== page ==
Risks of falling under the Aadhaar security breach in India

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Just at the beginning of the new year people of India get a huge Slap on it’s face when  ‘The Tribune’ on 3rd January published a story about how easy it is to access billions of data of citizen of India. They say it just took them Rs 500 to get hold of such sensitive data.   UIDAI (Unique Identification Authority of India) assures us every time that the security of Aadhaar data is high but The Tribune “purchased” a service being offered by anonymous sellers over WhatsApp that provided unrestricted access to details for any Aadhaar created so far.

It took just Rs 500, paid through Paytm, and 10 minutes in which an “agent” of the group running the racket created a “gateway” for this correspondent and gave a login ID and password. You could enter any Aadhaar number in the portal, and instantly get all particulars that an individual may have submitted to the UIDAI (Unique Identification Authority of India), including name, address, postal code (PIN), photo, phone number and email.

In 2005, researchers came out with a report examining a proposal for a unique, biometric ID in the United Kingdom. In the context of identity theft, the report stated that it was impossible to guarantee the security of such a vast database, which is likely to be accessed millions of times daily and be involved in the exchange of a large amount of valuable information.

The research also said that Of the 25 countries that have been most adversely affected by terrorism since 1986, eighty per cent have national identity cards, one third of which incorporate biometrics. This research was unable to uncover any instance where the presence of an identity card system in those countries was seen as a significant deterrent to terrorist activity.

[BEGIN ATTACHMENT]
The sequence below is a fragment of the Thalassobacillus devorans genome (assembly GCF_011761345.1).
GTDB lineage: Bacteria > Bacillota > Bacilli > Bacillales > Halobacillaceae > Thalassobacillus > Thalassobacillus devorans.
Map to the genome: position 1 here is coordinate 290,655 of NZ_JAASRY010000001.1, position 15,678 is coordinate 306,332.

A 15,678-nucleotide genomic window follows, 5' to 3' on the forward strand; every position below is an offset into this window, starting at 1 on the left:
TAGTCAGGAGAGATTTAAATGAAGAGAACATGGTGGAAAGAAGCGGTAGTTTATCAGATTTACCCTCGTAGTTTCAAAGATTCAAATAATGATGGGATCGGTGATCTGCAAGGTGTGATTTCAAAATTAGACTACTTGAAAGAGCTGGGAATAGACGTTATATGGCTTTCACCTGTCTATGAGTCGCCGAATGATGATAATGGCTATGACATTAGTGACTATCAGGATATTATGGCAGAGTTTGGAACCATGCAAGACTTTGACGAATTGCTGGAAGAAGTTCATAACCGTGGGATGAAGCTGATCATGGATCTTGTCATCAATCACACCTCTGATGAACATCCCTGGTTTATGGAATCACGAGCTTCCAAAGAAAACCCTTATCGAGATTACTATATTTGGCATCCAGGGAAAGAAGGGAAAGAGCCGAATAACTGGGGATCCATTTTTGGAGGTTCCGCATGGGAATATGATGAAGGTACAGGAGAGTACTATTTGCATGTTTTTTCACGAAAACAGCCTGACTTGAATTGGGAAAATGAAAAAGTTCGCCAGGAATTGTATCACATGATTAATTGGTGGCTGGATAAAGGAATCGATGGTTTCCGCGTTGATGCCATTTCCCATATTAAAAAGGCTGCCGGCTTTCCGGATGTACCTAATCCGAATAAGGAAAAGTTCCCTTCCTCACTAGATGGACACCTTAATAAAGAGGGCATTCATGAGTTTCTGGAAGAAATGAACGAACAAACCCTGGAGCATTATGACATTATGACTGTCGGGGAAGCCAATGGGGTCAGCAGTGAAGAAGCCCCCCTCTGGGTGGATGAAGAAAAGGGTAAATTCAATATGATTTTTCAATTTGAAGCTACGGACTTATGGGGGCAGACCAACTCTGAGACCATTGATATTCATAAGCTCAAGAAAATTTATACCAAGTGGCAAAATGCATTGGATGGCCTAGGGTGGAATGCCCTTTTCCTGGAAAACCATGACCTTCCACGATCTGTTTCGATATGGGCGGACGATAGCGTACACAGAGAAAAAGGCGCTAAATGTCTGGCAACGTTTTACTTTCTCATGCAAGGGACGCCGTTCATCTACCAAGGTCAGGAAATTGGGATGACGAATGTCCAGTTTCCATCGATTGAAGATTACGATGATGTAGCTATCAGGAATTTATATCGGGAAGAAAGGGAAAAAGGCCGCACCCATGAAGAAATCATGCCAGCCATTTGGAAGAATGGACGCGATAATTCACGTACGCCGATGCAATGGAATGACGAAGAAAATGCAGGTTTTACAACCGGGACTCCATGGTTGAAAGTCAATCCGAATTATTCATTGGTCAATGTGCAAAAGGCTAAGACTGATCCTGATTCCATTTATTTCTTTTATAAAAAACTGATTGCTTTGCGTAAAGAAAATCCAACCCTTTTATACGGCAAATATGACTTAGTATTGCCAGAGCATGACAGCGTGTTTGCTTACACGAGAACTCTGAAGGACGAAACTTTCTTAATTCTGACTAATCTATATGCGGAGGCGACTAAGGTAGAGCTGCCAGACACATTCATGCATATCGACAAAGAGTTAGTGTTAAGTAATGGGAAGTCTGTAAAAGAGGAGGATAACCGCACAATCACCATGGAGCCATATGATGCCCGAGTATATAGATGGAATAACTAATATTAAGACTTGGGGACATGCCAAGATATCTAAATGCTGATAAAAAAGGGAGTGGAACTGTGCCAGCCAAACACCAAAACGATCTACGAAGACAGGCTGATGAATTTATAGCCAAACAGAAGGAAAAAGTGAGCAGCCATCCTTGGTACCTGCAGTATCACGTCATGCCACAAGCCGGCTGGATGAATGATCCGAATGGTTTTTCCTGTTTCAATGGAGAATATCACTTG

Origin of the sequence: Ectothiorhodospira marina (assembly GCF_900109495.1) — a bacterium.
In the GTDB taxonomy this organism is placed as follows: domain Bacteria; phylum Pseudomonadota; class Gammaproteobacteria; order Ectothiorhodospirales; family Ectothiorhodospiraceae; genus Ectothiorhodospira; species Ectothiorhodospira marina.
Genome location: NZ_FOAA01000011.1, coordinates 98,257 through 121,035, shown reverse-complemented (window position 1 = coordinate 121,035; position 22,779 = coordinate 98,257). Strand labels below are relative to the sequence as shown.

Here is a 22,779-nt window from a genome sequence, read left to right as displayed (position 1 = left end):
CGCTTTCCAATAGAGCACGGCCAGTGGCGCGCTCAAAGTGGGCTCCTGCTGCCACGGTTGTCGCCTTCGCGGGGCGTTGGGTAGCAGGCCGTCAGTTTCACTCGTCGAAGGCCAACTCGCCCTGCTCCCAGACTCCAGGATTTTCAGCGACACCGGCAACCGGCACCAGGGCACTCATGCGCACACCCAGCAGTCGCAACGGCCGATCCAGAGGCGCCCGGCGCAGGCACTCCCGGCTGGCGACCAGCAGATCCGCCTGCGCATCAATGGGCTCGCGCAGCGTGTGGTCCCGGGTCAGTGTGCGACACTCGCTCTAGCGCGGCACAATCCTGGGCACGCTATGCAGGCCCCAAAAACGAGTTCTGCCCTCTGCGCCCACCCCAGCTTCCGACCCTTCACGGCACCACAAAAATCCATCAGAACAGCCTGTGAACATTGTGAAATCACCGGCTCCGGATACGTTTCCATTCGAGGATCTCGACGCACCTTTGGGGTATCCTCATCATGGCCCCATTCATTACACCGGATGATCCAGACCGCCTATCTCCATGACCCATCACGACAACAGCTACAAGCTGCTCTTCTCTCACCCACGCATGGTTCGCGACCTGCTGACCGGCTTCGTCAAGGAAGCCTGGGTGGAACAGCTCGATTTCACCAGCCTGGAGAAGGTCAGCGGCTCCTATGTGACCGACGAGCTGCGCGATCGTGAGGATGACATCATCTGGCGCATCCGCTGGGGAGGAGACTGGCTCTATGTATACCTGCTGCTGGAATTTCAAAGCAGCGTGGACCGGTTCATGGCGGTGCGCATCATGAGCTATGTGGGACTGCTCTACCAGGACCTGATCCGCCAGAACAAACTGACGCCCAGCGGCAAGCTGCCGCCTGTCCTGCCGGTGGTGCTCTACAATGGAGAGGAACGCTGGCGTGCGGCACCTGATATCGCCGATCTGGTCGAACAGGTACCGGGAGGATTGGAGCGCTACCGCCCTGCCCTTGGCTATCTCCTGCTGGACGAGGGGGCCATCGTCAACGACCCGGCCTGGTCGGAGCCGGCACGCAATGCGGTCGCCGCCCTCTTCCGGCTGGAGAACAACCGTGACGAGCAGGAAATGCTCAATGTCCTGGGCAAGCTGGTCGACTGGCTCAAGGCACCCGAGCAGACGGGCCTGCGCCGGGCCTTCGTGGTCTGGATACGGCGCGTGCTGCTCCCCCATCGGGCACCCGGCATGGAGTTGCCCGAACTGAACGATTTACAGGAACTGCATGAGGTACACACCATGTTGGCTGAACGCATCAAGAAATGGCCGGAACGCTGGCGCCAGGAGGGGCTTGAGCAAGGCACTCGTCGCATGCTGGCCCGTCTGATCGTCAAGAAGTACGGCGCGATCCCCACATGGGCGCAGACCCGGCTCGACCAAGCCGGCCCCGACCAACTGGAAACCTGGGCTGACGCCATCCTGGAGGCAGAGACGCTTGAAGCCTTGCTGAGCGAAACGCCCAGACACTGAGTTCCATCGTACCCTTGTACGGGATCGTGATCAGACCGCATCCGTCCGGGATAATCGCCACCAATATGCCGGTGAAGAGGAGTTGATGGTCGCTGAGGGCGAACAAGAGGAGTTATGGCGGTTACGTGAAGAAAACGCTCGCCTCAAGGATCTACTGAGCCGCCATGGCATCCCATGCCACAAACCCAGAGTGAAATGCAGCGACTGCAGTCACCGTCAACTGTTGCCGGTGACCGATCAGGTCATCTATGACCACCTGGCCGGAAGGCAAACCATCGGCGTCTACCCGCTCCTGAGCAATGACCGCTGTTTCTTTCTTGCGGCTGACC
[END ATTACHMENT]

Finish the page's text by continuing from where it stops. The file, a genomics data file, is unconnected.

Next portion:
The dual use of Aadhaar as an identifier as well as an authenticator increases the probability of identity theft. With people linking their mobile numbers with their bank account theses days, mobile banking is something that people use to transfer money or even check their balance from time to time. The height of the risk can be understood when anyone can get your mobile no. cloned into a SIM cards using Aadhaar as an ID proof. Just imagine how easy will it be for a hacker to hack your money if he has access to your mobile number.

Further, if and when identity theft is committed, individuals may never come to know as the law does not require the agency (Unique Identification Authority of India) responsible for issuing Aadhaar numbers and managing the database – to inform citizens about a data breach. Bank accounts can be opened using your Aadhaar card and you will never know that you have another account somewhere opened by someone else. Last month, a man was arrested in Jalandhar for withdrawing money from someone’s bank account by submitting a fake Aadhaar card.

In the wake of undiscovered data breaches and subsequent public exposures is there a place in the world of technology where our identity remains safe? People are scared and are asking an explanation.

Sanjay Jindal, Additional Director-General, UIDAI Regional Centre, Chandigarh, accepted the huge security lapse and told The Tribune, “Except the Director-General and I, no third person in Punjab should have a login access to our official portal.”

Hence, any third person having such access is not only illegal, but ‘a major national security breach.’

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